Gary Sinise and Joe Mantegna returned to co-host the 29th Annual PBS's National Memorial Day Concert in Washington D.C., on May 27, the 150th...
There is something that makes you want to sit up straight when you hear an English accent over the telephone. It’s a feeling that...
The voice on the phone is clear and friendly, not unlike the singing voice. It’s conversational, the voice of a woman who seems well rested and comfortable. It’s the voice of Rosanne Cash, who’s coming to town this Friday for a concert at Lisner Auditorium, singing songs from her new album, “The River & The Thread.” It’s a group of songs which seem at once personal and intimate, but also generously sung as stories we all can share in, songs of experience, passed on down or rediscovered. The idea for the songs came from various road trips Cash took through several southern states with her husband, John Leventhal, who is the producer, arranger and a guitarist on the album. “It’s not an exercise in nostalgia,” she said. “I’m from there, I was born in Memphis, I worked there, my family is a part of all that—Arkansas, Mississippi, Alabama, Tennessee, but I had my growing up in California, and I’ve lived in New York for the last 20 years, so I’ve been in different places in different times. I’ve been here for twenty years now, so I guess you can say I’m a New Yorker.” She has a pretty good handle on who she is now, who she was and what she’s a part of. She is after all the daughter of Johnny Cash and his first wife Vivian, and stepdaughter of June Carter Cash. She started out as a sharp voiced introspective singer. In her twenties, she married country-folk star Rodney Crowell. There’s enough drama, history, threads and talent in her life to make for an epic musical series: two marriages, three daughters, and a son; the daughter of a weighty legend; bearing the weight of expectations that go with that; and a period of illness that began with brain surgery, after she announced that she had the rare brain disease, Chiari Malformation Type I. We don’t talk about her dad, her step-mother or her mother—all of whom died within a fairly short time of each other. Maybe it’s because it’s a conversation she’s had so many times and the residue is in so much of her music, that there’s no doing justice to it in the brief time we have. Instead, we talk about the South, about working with her husband—“he wrote 98% of the music, I wrote most of the words,” and “it was really good for our marriage”—about her recent residency at the Library of Congress with Poet Laureate Natasha Trethewey, and, of course about the album. Those things are connected, especially in the music, which, because of her considerable gifts as a writer, seem to course out of the river that also contains poetry and the rich word lore of the South. “I think the South is especially rich in writers and literature, it’s in the blood, in the history,” Cash said, who’s especially fond of Carson McCullers. Although she had hit albums and records and was often consideredcby connection, if not necessarily by style—to be a part of the Memphis-Nashville musical community, Cash grew up favoring the California style music by the likes of the Eagles, and the musical intimacy of singer-songwriter Joni Mitchell. Some of her early efforts reflected that influence. These days if you Google her name, in terms of genre or music, it crops up in the all-encompassing halo of “Americana” music, which has its own Grammy category. “I don’t know, I suppose its about singer-songwriters, about folk-blues-and country,” Cash said. “Emmy Lou Harris has always said that she was Americana before there ever was such a thing.” Crowell, with whom she had three daughters and with whom she remains friendly, recently won a Grammy with Emmy Lou Harris for best Americana album. If there is an artist today that encompasses a kind of contemporary Americana, a voice with enough range and experience to speak to large parts of the country, it’s probably Cash. She is in her 50s now, and has dealt musically with her rich and sometimes troubling relationship with her father, in memorial concerts, in the great “Black Cadillac” album—which was highly personal, but also resonated with her father’s audiences—and with the “The List,” which features selections from “100 Essential Country Songs,” which her father compiled for her a long time ago. But “The River & The Thread” is something different. It’s witchy, folky. It feels like someone traveling through her memories, but also keenly at home with herself. The songs are richly written—musically and word-wise. They have a way of making you want to rummage through them again, right away, and for sure later, like some fresh treasure trove found in the attic. That’s especially true of “A Feather’s Not a Bird,” the first track, which is as simple as a modern incantation. Her voice is clear and mature in the way some of her early songs were not. Leventhal joins in from time to time, giving resonant timber to parts here and there, and his guitar-playing carries everything along like a boat on a river. The New York Daily News said her music translates “the passion and specificity of roots music into her own graceful language.” Her voice is traveling here—but not staying—rummaging in her roots and her people. It’s looking into the mirror out on the road. And it’s affecting because while it’s about particular people, journeys and stories, like a Virginia Civil War soldier, for instance, she sings for all of us. We get it right away. The refrain from “A Feather’s Not a Bird” seems like a riddle solved, but it’s also haunting: “A feather’s not a bird/the rain is not the sea/a stone is not a mountain/but a river runs through me.” Rosanne Cash appears at Lisner Auditorium, Friday, Feb. 14, at 8 p.m.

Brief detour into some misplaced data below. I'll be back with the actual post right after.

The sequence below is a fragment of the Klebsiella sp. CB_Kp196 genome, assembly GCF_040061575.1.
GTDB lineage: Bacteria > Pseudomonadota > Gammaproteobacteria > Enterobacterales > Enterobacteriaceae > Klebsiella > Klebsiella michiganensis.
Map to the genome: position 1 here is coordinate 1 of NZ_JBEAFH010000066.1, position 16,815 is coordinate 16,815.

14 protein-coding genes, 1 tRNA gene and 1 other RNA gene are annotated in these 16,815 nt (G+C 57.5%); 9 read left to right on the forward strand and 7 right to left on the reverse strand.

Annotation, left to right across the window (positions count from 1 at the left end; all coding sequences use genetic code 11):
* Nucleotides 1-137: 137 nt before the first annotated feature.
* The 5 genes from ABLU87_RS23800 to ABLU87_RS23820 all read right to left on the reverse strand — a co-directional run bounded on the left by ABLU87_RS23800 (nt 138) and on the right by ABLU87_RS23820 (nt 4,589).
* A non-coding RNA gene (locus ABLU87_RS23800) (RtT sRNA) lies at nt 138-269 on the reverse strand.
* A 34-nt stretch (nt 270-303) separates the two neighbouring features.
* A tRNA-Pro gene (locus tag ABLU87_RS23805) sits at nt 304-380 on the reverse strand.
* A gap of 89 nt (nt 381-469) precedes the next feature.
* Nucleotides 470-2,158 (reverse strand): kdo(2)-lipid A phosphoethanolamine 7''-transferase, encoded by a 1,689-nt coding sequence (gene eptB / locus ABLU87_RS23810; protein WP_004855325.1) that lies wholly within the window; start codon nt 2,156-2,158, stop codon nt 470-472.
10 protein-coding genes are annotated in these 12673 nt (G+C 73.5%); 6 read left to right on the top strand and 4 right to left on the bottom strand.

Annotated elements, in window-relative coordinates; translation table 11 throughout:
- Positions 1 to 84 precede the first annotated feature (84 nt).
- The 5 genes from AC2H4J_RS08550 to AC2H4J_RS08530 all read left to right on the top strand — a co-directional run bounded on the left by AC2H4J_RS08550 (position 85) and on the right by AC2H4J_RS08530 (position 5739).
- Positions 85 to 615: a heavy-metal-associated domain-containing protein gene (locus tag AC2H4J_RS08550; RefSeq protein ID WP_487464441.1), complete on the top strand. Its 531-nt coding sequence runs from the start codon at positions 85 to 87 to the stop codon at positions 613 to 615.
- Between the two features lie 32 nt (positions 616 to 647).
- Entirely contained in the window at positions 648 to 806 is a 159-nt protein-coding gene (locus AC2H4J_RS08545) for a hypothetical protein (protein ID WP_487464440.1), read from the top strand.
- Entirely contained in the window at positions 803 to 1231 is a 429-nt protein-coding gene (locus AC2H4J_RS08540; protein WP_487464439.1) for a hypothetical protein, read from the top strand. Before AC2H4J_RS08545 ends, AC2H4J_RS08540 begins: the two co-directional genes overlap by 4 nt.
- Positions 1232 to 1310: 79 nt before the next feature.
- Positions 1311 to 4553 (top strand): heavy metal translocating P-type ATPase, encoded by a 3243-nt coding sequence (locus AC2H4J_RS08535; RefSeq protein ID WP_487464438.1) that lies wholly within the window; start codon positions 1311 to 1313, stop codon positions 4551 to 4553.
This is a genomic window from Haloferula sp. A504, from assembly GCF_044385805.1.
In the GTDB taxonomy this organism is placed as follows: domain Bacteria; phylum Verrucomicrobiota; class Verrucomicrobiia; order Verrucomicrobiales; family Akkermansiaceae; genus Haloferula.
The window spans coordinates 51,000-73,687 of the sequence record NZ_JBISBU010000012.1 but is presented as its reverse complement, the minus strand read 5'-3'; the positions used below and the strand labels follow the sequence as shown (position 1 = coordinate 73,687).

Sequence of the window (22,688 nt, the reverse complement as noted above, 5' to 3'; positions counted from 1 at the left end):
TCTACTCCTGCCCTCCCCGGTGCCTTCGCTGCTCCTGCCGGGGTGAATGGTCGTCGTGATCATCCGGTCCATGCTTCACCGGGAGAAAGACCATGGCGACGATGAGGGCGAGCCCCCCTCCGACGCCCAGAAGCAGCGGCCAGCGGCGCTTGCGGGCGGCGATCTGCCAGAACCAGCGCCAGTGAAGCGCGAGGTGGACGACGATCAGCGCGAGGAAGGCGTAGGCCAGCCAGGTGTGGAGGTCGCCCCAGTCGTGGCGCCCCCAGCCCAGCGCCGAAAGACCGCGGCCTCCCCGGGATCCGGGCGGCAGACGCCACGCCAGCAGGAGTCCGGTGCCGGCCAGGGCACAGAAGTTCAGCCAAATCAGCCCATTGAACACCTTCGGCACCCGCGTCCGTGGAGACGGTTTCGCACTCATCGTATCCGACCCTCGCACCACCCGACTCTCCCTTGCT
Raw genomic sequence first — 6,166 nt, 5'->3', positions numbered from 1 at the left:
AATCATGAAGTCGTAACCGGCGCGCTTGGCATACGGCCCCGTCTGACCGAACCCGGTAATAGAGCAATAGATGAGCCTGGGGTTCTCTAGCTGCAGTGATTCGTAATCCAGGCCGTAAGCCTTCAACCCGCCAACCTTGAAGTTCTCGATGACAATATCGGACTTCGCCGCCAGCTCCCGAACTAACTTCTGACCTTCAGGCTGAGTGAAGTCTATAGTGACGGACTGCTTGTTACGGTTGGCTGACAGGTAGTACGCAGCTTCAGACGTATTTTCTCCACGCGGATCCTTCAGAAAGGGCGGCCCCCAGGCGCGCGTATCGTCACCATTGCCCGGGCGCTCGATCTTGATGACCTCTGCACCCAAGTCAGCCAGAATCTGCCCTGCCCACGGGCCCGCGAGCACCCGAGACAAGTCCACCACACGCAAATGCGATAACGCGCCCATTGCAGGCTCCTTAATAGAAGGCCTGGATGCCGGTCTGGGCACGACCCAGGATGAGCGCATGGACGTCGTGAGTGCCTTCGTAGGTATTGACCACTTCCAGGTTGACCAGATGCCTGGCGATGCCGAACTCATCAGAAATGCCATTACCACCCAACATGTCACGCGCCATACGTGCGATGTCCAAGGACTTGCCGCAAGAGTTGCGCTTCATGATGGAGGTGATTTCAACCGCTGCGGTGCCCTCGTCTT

Directed by Conor Bagley, who co-produced with Susannah Clark and Annie Ottati, “An Iliad” runs through June 9 in Lab I of the Atlas Performing Arts Center, the renovated art-deco movie house on H Street NE.
Use the GEORGETOWNER55 code to order your tickets for the Thursday, March 1, performance of this attention-getting Shakespeare Theatre Company production, including a special pre-show reception.
Our performing arts writer chats with Lori Eure, a Kit Kat Girl in the touring production of "Cabaret," at the Kennedy Center through Aug. 6.
On Veterans Day weekend: a book signing at the National Archives, a salute to the military at the Kennedy Center and a hike from Fletcher’s Cove to raise funds for Warrior Expeditions.
Of the interplay between orchestral and opera conducting, he remarked: “As a performer, I feed myself with opera and I try to bring the vocal element — even in symphonic repertoire, where the singer is not there — to make the instruments sing.